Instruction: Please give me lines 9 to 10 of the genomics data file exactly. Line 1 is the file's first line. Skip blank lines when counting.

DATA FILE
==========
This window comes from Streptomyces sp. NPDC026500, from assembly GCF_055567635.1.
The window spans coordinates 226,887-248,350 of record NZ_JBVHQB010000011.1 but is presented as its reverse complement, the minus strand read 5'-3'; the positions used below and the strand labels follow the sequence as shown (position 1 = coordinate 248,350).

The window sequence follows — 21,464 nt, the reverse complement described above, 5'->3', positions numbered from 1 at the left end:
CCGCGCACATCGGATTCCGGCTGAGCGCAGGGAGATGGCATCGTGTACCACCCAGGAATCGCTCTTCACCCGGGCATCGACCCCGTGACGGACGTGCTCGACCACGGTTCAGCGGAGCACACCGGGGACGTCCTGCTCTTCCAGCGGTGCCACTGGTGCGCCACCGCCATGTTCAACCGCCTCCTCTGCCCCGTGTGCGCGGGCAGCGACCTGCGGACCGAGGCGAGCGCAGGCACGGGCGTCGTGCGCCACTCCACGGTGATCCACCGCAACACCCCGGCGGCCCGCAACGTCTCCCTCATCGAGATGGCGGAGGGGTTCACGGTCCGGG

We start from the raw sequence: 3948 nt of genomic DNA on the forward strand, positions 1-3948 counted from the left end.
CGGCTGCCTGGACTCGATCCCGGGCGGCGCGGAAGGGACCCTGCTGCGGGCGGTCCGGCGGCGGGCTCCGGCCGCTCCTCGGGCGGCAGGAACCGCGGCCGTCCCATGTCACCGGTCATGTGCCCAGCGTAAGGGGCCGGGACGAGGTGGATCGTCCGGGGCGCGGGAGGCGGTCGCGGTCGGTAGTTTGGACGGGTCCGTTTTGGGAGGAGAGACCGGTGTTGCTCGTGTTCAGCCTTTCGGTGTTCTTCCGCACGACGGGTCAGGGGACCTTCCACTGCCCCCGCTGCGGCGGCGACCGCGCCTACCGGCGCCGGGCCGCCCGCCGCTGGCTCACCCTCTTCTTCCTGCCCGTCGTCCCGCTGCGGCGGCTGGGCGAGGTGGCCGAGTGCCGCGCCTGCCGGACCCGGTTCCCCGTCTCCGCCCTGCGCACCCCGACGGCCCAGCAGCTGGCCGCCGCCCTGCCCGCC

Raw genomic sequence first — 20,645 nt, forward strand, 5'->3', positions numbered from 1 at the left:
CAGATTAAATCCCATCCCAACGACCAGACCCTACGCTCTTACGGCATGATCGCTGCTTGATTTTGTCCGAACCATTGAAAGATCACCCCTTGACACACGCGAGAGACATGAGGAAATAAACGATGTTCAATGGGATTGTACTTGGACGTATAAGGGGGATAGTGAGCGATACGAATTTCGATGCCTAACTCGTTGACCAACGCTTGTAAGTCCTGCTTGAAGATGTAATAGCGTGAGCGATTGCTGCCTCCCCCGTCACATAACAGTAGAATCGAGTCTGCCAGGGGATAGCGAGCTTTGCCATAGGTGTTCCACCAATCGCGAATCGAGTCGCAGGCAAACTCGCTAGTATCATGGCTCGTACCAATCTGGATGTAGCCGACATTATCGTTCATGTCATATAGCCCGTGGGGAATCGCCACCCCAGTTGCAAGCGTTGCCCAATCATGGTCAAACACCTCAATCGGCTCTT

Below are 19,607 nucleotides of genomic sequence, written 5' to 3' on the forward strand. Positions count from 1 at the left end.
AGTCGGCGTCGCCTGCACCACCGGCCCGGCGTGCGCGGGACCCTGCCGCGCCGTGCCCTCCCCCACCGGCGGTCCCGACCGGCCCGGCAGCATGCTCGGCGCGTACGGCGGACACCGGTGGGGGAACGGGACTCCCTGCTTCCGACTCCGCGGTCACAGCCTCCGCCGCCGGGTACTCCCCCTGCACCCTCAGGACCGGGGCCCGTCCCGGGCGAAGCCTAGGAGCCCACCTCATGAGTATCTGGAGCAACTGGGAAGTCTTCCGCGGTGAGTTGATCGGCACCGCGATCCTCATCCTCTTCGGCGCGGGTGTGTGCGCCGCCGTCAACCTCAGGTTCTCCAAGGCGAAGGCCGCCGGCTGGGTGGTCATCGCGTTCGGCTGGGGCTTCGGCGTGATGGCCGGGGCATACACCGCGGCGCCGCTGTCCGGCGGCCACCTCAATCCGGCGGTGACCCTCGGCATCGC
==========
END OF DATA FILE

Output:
Below are 19,607 nucleotides of genomic sequence, written 5' to 3' on the forward strand. Positions count from 1 at the left end.
AGTCGGCGTCGCCTGCACCACCGGCCCGGCGTGCGCGGGACCCTGCCGCGCCGTGCCCTCCCCCACCGGCGGTCCCGACCGGCCCGGCAGCATGCTCGGCGCGTACGGCGGACACCGGTGGGGGAACGGGACTCCCTGCTTCCGACTCCGCGGTCACAGCCTCCGCCGCCGGGTACTCCCCCTGCACCCTCAGGACCGGGGCCCGTCCCGGGCGAAGCCTAGGAGCCCACCTCATGAGTATCTGGAGCAACTGGGAAGTCTTCCGCGGTGAGTTGATCGGCACCGCGATCCTCATCCTCTTCGGCGCGGGTGTGTGCGCCGCCGTCAACCTCAGGTTCTCCAAGGCGAAGGCCGCCGGCTGGGTGGTCATCGCGTTCGGCTGGGGCTTCGGCGTGATGGCCGGGGCATACACCGCGGCGCCGCTGTCCGGCGGCCACCTCAATCCGGCGGTGACCCTCGGCATCGC